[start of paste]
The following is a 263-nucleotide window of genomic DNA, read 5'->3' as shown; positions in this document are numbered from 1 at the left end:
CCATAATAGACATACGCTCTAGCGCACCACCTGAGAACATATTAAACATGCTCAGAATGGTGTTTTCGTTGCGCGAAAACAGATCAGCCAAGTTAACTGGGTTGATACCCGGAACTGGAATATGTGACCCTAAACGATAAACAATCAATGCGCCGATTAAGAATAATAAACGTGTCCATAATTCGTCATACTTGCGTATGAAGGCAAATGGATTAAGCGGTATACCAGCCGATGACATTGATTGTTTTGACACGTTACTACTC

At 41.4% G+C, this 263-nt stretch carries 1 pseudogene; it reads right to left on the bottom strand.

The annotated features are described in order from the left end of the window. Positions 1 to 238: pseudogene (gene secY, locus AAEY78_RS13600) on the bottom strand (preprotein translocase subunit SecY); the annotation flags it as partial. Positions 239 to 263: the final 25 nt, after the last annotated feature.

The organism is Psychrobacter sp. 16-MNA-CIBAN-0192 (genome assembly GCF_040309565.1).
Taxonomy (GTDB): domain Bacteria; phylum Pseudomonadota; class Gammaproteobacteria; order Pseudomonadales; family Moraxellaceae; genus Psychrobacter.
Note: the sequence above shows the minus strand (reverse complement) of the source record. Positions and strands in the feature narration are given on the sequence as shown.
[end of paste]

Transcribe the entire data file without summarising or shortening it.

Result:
The following is a 263-nucleotide window of genomic DNA, read 5'->3' as shown; positions in this document are numbered from 1 at the left end:
CCATAATAGACATACGCTCTAGCGCACCACCTGAGAACATATTAAACATGCTCAGAATGGTGTTTTCGTTGCGCGAAAACAGATCAGCCAAGTTAACTGGGTTGATACCCGGAACTGGAATATGTGACCCTAAACGATAAACAATCAATGCGCCGATTAAGAATAATAAACGTGTCCATAATTCGTCATACTTGCGTATGAAGGCAAATGGATTAAGCGGTATACCAGCCGATGACATTGATTGTTTTGACACGTTACTACTC

At 41.4% G+C, this 263-nt stretch carries 1 pseudogene; it reads right to left on the bottom strand.

The annotated features are described in order from the left end of the window. Positions 1 to 238: pseudogene (gene secY, locus AAEY78_RS13600) on the bottom strand (preprotein translocase subunit SecY); the annotation flags it as partial. Positions 239 to 263: the final 25 nt, after the last annotated feature.

The organism is Psychrobacter sp. 16-MNA-CIBAN-0192 (genome assembly GCF_040309565.1).
Taxonomy (GTDB): domain Bacteria; phylum Pseudomonadota; class Gammaproteobacteria; order Pseudomonadales; family Moraxellaceae; genus Psychrobacter.
Note: the sequence above shows the minus strand (reverse complement) of the source record. Positions and strands in the feature narration are given on the sequence as shown.